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Authors: Madhur Nevatia

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TWELVE

 

 

Sameera
dashed out to get some fresh air and more importantly, a fresh perspective.
What had she just fled from?

Tanya was
already on her exercise mat when Sameera entered the pilates studio.

“Hi Sam, you’re
late again. Where are you coming from?”

“Had a
session with Gautam.”

“Was he
nasty again?”

“Why should
he be nasty? Anyway, I don’t want to discuss my patients.”

“That’s a
tectonic change of heart. What’s up sweetie?”

The class
started just then and there was no opportunity to talk.

As soon as
the instructor left, Tanya turned to Sameera.

“On a
serious note, how is Gautam doing?”

“Much
better, thank God. The poor guy was in terrible pain but he’s a tough cookie.”

“Till last
week he was a complete pain in the ass.” Tanya winked. “Why this humongous
change? Is it his killer looks?”

“Tanya, you
are absolutely fixated on Gautam’s looks. Wonder what Sanjay would say if he heard.”

“That
reminds me, Sanjay’s coming next week. How could I forget to tell you? He’s
asked you to keep an evening free; we’ll have fun together.”

“Why should
I be the
kabab mein haddi
?”

“I don’t
mind being left alone with him,” grinned Tanya, “but he wants to meet you as
well as Gautam. We girls can keep each other company while the guys catch up.
Come. It’ll be fun.”

Sameera was
quiet. She wasn’t sure if she wanted to meet Gautam socially.

 

***

 

Their
sessions continued. Gautam became chattier and more relaxed. He was impressed when
he found out that she played the piano. She discovered how passionately
involved he was in his work. They discovered a common passion for books and
music.

She was glad
that Sanjay would be coming soon, a secret that she had managed to keep from
him. It would help distract him from his work and would help with his mood
swings.


 

THIRTEEN

 

 

“Surprise!”

Gautam
looked up, startled by a loud shout. His face split into a grin when he saw
Sanjay, Tanya and Sameera standing in his room. He struggled to his feet,
remembered Sameera’s instructions and gingerly wrapped his arms around his
friend. “Sanjay,
tu yahan
? This is one hell of a surprise.”

The friends
hugged for a long time. Then Sanjay pushed Gautam away in mock anger. “Such a
big accident and you don’t even call me.”

Gautam
smiled. “I was hoping you would get to hear about it and come over to meet me.
Was dead bored,
yaar
. Can’t tell you how thrilled I am to see you.”

“Why didn’t
you call me? Too much of a dude to tell me that you were hurt, hmm?
Pagal
hai
.”

“Excuse me
boys,” Tanya interrupted, “if you long-lost friends permit, can we at least come
inside and sit down?”

Gautam
brushed Sanjay aside and held out his hand to Tanya. “Sorry, Tanya. Please do
come in. You look gorgeous.”

Sameera was
pleasantly surprised to see Gautam’s charming side. Tanya hugged Gautam warmly.

”Mind the
arm,” warned Sameera. Her concern made Gautam smile and he hobbled gallantly
towards her.

“Thanks for
bringing my friend over, Sameera,” Gautam said politely, “and thanks for coming
along,” he added, avoiding her gaze.

Tanya sighed.
“Aww, Gautam you are so charming. Sam always complains that you are too severe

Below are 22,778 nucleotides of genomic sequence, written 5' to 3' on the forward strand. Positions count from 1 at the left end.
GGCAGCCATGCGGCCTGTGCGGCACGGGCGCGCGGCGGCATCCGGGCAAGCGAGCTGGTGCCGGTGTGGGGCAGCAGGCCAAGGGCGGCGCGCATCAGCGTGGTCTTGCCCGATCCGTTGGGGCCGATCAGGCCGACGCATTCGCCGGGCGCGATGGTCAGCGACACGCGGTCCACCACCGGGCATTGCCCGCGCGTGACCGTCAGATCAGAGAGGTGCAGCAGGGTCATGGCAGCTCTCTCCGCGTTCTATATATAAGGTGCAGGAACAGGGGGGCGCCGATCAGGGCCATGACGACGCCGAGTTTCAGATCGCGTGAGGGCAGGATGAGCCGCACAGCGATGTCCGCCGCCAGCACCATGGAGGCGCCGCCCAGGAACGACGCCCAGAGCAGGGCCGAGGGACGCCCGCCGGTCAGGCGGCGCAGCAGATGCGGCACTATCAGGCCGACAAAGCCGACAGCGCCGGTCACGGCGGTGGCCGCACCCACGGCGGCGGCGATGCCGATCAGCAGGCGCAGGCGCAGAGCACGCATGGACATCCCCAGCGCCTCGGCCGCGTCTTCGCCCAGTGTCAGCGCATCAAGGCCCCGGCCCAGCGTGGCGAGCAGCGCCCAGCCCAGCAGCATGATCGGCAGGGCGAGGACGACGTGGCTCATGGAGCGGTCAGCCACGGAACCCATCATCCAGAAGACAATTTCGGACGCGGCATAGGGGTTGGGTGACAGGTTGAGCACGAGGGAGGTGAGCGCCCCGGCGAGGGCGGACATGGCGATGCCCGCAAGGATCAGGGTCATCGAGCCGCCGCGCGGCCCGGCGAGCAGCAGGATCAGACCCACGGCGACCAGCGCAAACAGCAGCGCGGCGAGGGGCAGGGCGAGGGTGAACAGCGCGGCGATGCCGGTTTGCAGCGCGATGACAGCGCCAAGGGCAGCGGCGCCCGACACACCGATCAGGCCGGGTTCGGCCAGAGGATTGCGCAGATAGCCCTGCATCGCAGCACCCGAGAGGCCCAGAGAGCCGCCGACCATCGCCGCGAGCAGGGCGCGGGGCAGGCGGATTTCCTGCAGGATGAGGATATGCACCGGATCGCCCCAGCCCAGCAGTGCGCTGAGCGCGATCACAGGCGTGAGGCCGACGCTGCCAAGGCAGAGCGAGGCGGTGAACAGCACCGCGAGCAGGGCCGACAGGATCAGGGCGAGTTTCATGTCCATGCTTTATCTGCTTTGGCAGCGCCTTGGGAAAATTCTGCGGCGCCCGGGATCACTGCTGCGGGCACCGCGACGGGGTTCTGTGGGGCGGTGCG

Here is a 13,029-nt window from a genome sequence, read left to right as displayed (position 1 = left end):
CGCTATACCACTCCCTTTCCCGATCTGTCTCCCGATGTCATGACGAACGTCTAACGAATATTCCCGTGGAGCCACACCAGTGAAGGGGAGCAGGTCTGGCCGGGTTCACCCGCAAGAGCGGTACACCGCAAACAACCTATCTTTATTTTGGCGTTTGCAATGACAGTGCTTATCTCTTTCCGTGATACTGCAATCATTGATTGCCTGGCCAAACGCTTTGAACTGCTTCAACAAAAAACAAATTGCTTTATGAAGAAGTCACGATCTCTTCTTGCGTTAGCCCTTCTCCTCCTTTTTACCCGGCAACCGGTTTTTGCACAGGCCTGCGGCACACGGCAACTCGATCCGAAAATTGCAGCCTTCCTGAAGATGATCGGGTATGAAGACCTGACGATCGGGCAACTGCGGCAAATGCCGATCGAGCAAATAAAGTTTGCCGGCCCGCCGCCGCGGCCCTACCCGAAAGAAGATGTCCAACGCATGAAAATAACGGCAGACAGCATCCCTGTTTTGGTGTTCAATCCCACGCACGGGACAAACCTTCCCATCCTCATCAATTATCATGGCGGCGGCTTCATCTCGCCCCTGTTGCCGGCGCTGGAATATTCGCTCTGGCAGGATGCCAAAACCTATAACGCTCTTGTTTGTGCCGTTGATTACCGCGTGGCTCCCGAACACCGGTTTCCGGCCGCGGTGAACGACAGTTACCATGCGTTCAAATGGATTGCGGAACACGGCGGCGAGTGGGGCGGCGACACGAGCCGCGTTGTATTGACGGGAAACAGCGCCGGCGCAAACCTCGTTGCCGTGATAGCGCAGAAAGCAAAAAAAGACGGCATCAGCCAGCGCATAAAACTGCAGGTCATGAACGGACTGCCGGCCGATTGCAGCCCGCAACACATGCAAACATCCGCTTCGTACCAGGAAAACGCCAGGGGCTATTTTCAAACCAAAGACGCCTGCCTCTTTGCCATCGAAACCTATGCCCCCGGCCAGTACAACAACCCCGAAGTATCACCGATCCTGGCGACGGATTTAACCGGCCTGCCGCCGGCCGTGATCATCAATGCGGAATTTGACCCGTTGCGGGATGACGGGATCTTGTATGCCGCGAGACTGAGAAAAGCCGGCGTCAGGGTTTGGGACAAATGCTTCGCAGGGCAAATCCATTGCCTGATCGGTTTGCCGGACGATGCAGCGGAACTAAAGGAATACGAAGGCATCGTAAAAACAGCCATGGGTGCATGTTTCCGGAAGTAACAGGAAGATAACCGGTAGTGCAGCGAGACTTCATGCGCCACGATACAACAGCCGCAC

and cold. You are too critical of these poor guys, Sam.”

“It’s nice
to know that you talk about me to your friends even if the context’s not
flattering. Better than being ignored.” This time Gautam looked straight into
her eyes. Sameera blushed. “I didn’t mean to corner you. I was rude and
bad-tempered earlier but hope to make up for all that.”

“See, I told
you. He’s a gem, but you need to be a
johari
to value him,” Sanjay
joked.

The four
settled down in Gautam’s small but neat living room. It was an uncluttered,
masculine room where utility, not aesthetics, was paramount. Tanya insisted
that Gautam sit comfortably on the couch; the girls fussed around him, putting
cushions under his leg, reprimanding him for moving around too much. Sameera
sat on the other end of the couch while Tanya snuggled in with Sanjay on the
beanbag.

Gopal
entered the room carrying a tray laden with hot mugs of tea and a platter full
of mouth-watering snacks.

“Gopal, no
tea today. Sanjay and I will have a double Jack Daniels with Coke. Ladies, I
have Bacardi and wine at home and can call the wine shop for anything else you
want.”

“White wine
is perfect but if you don’t mind, I would love to have Gopal’s tea first. Tanya
try some, it is awesome,” said Sameera, smiling at Gopal.

Gautam and
Sanjay regaled the girls with their teenage stories.

“The first
time Sanjay and I had Jack Daniels was at his elder sister’s wedding when we
were fifteen years old. We lounged around the bar acting all grown up and at
every opportunity kept swigging peg after peg. Before we knew what was
happening, we were both sky high. Tanya, your darling fiancé morphed into Shah
Rukh Khan and started singing
‘tujhe dekha to ye jaana sanam’
at the top
of his tuneless voice. I, being the less vocal of the two, decided to get some
sleep; so I swept off the all bottles from the bar counter and made myself
comfortable.”

The room
erupted with laughter. “Dad was quite okay with his teenage son and his friend
getting drunk. Which Punjabi wedding is complete without some drunken drama
anyway? But it was the broken bottles that landed us in trouble.”

“I had
thought you were born a cynical adult; I cannot, for the life of me, visualize
you as a crazy teenager,” said Sameera, shaking her head.

As the room
fell silent Gautam declared, “I promise there is a lot more to me than that.”